Resignation of Governor Laurence H. Meyer. (Announcements).Laurence H. Meyer submitted his resignation on January 14, 2002, as a member of the Board of Governors of the Federal Reserve System Board of Governors of the Federal Reserve System
The managing body of the Federal Reserve System, which sets policies on bank practices and the money supply. , effective the last day of his term, January 31, 2002.
Governor Meyer had been a member of the Board since June 20, 1996. "During my term here, we have seen remarkable developments, both in the economy and in the structure of financial market institutions," he said in a letter to President Bush.
"These developments have required the Federal Reserve to adapt its monetary and regulatory policies to help our economic system realize its full potential," he wrote. "As an independent central bank, the Federal Reserve is well-structured to accomplish this goal, and I hope I have been able to make a contribution to this effort."
In view of his impending im·pend
intr.v. im·pend·ed, im·pend·ing, im·pends
1. To be about to occur: Her retirement is impending.
2. departure and in keeping with Board practice, Dr. Meyer did not attend the January 29-30 meeting of the Federal Open Market Committee.
"Larry Meyer has made a major contribution to the Board's monetary policy," said Chairman Alan Greenspan Alan Greenspan
Dr. Greenspan is Chairman of the Board of Governors of the Federal Reserve System. Dr. Greenspan also serves as Chairman of the Federal Open Market Committee (FOMC), the Fed's principal monetary policymaking body. . "His thoughtful insights into difficult issues and his technical expertise have materially enhanced the deliberations of the Board and the Federal Open Market Committee. His influence will carry on beyond his tenure as a Board member."
Dr. Meyer, 57, was appointed to the Board by President Clinton. During much of his tenure, he served as chairman of the Board's Committee on Supervisory and Regulatory Affairs Regulatory Affairs (RA), also called Government Affairs, is a profession within regulated industries, such as pharmaceuticals, medical devices, energy, and banking. Regulatory Affairs professionals usually have responsibility for the following general areas:
Past tense of oversee. the Board's regulatory implementation of the Gramm-Leach-Bliley Act The Gramm-Leach-Bliley Act, also known as the Gramm-Leach-Bliley Financial Services Modernization Act, Pub. L. No. 106-102, 113 Stat. 1338 (November 12, 1999), is an Act of the United States Congress which repealed the Glass-Steagall Act, opening up competition and its participation in negotiations toward a new international capital accord. He also led the effort to encourage the development of sophisticated risk-management techniques at the nation's large, complex banking organizations.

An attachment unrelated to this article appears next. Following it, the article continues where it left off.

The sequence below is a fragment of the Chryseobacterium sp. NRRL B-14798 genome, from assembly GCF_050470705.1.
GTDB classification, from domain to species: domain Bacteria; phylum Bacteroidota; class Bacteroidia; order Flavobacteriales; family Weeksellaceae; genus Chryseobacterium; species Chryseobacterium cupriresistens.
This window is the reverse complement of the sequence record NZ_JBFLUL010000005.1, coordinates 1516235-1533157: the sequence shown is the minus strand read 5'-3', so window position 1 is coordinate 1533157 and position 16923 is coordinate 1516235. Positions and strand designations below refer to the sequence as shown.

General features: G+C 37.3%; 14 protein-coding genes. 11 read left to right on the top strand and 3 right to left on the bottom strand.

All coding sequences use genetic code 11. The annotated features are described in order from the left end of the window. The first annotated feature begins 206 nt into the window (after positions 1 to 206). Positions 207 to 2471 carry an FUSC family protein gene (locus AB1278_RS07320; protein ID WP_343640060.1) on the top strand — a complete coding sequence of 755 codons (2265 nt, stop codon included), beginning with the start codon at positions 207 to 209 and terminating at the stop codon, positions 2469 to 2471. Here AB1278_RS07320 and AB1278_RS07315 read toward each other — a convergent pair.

Recognized as one of the nation's leading economic forecasters before becoming a member of the Board, Meyer was president of Laurence H. Meyer and Associates, a St. Louis-based economic consulting firm Noun 1. consulting firm - a firm of experts providing professional advice to an organization for a fee
business firm, firm, house - the members of a business organization that owns or operates one or more establishments; "he worked for a specializing in macroeconomic mac·ro·ec·o·nom·ics
n. (used with a sing. verb)
The study of the overall aspects and workings of a national economy, such as income, output, and the interrelationship among diverse economic sectors. forecasting and policy analysis, and a professor of economics at Washington University Washington University, at St. Louis, Mo.; coeducational; est. as Eliot Seminary 1853, opened 1854, renamed 1857. It has a well-known medical school and school of social work as well as research centers for radiology, space studies, engineering computing, and the . The text of his letter of resignation appears below.
January 14, 2002
The Honorable George W. Bush The President of the United States The White House Washington, D.C. 20500
Dear Mr. President Mr. President can refer to:
I respectfully tender my resignation as of January 31, 2002, when my term as a Governor of the Federal Reserve Board ends.
It has been a great privilege and honor to serve the country as a member of the Federal Reserve Board of Governors. I am grateful to President Clinton and the Senate for the confidence they showed in me and for providing me with this opportunity. I have had an extraordinarily rewarding experience as a member of the Board of Governors. I have valued the opportunity to work with Chairman Greenspan, my fellow governors, and the presidents of the Reserve Banks. I have benefited during this time from the superb support of the Board's outstanding staff. And I have enjoyed the opportunities to work with members of the Council
of Economic Advisers and officials of the Treasury, under two administrations, as part of the U.S. delegation to many international meetings and during collaborations on many regulatory issues.
During my term here, we have seen remarkable developments, both in the economy and in the structure of financial market institutions. These developments have required the Federal Reserve to adapt its monetary and regulatory policies to help our economic system realize its full potential. As an independent central bank, the Federal Reserve is well structured to accomplish this goal, and I hope I have been able to make a contribution to this effort.
Sincerely, Laurence H. Meyer